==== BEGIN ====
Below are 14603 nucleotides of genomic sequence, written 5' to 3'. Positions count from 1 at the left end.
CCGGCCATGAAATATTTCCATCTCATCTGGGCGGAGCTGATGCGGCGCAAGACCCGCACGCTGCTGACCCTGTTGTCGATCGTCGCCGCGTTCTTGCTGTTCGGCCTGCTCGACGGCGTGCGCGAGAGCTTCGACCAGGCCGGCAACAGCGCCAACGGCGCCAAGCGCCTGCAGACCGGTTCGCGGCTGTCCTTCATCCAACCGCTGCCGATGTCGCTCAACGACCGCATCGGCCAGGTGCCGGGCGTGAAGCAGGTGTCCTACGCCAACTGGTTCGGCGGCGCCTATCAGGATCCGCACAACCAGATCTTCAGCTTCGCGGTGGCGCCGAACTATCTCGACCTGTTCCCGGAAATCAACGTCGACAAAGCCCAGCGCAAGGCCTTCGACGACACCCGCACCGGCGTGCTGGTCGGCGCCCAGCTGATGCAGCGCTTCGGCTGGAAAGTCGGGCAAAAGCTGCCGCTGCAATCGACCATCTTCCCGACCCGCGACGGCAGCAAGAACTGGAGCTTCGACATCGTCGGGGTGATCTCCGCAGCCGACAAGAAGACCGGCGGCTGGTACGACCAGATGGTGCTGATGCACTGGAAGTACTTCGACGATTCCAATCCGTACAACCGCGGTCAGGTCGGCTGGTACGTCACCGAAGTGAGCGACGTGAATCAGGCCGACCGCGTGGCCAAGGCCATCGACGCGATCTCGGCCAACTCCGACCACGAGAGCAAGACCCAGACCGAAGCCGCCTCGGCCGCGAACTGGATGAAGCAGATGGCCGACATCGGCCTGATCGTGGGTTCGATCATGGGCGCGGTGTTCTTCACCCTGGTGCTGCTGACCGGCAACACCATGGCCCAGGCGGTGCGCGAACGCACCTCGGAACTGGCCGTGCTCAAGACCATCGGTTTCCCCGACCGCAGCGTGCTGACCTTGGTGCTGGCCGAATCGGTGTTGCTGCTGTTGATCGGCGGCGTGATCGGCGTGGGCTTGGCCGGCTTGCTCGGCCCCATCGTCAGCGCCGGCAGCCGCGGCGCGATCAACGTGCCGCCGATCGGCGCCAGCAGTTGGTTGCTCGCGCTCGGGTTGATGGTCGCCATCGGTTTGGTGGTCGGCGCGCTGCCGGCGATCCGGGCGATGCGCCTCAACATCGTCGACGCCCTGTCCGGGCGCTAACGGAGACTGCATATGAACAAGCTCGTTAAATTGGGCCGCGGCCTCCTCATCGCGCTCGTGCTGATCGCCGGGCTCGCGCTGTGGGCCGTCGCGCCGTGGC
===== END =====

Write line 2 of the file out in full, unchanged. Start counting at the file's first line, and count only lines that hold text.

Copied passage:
CCGGCCATGAAATATTTCCATCTCATCTGGGCGGAGCTGATGCGGCGCAAGACCCGCACGCTGCTGACCCTGTTGTCGATCGTCGCCGCGTTCTTGCTGTTCGGCCTGCTCGACGGCGTGCGCGAGAGCTTCGACCAGGCCGGCAACAGCGCCAACGGCGCCAAGCGCCTGCAGACCGGTTCGCGGCTGTCCTTCATCCAACCGCTGCCGATGTCGCTCAACGACCGCATCGGCCAGGTGCCGGGCGTGAAGCAGGTGTCCTACGCCAACTGGTTCGGCGGCGCCTATCAGGATCCGCACAACCAGATCTTCAGCTTCGCGGTGGCGCCGAACTATCTCGACCTGTTCCCGGAAATCAACGTCGACAAAGCCCAGCGCAAGGCCTTCGACGACACCCGCACCGGCGTGCTGGTCGGCGCCCAGCTGATGCAGCGCTTCGGCTGGAAAGTCGGGCAAAAGCTGCCGCTGCAATCGACCATCTTCCCGACCCGCGACGGCAGCAAGAACTGGAGCTTCGACATCGTCGGGGTGATCTCCGCAGCCGACAAGAAGACCGGCGGCTGGTACGACCAGATGGTGCTGATGCACTGGAAGTACTTCGACGATTCCAATCCGTACAACCGCGGTCAGGTCGGCTGGTACGTCACCGAAGTGAGCGACGTGAATCAGGCCGACCGCGTGGCCAAGGCCATCGACGCGATCTCGGCCAACTCCGACCACGAGAGCAAGACCCAGACCGAAGCCGCCTCGGCCGCGAACTGGATGAAGCAGATGGCCGACATCGGCCTGATCGTGGGTTCGATCATGGGCGCGGTGTTCTTCACCCTGGTGCTGCTGACCGGCAACACCATGGCCCAGGCGGTGCGCGAACGCACCTCGGAACTGGCCGTGCTCAAGACCATCGGTTTCCCCGACCGCAGCGTGCTGACCTTGGTGCTGGCCGAATCGGTGTTGCTGCTGTTGATCGGCGGCGTGATCGGCGTGGGCTTGGCCGGCTTGCTCGGCCCCATCGTCAGCGCCGGCAGCCGCGGCGCGATCAACGTGCCGCCGATCGGCGCCAGCAGTTGGTTGCTCGCGCTCGGGTTGATGGTCGCCATCGGTTTGGTGGTCGGCGCGCTGCCGGCGATCCGGGCGATGCGCCTCAACATCGTCGACGCCCTGTCCGGGCGCTAACGGAGACTGCATATGAACAAGCTCGTTAAATTGGGCCGCGGCCTCCTCATCGCGCTCGTGCTGATCGCCGGGCTCGCGCTGTGGGCCGTCGCGCCGTGGC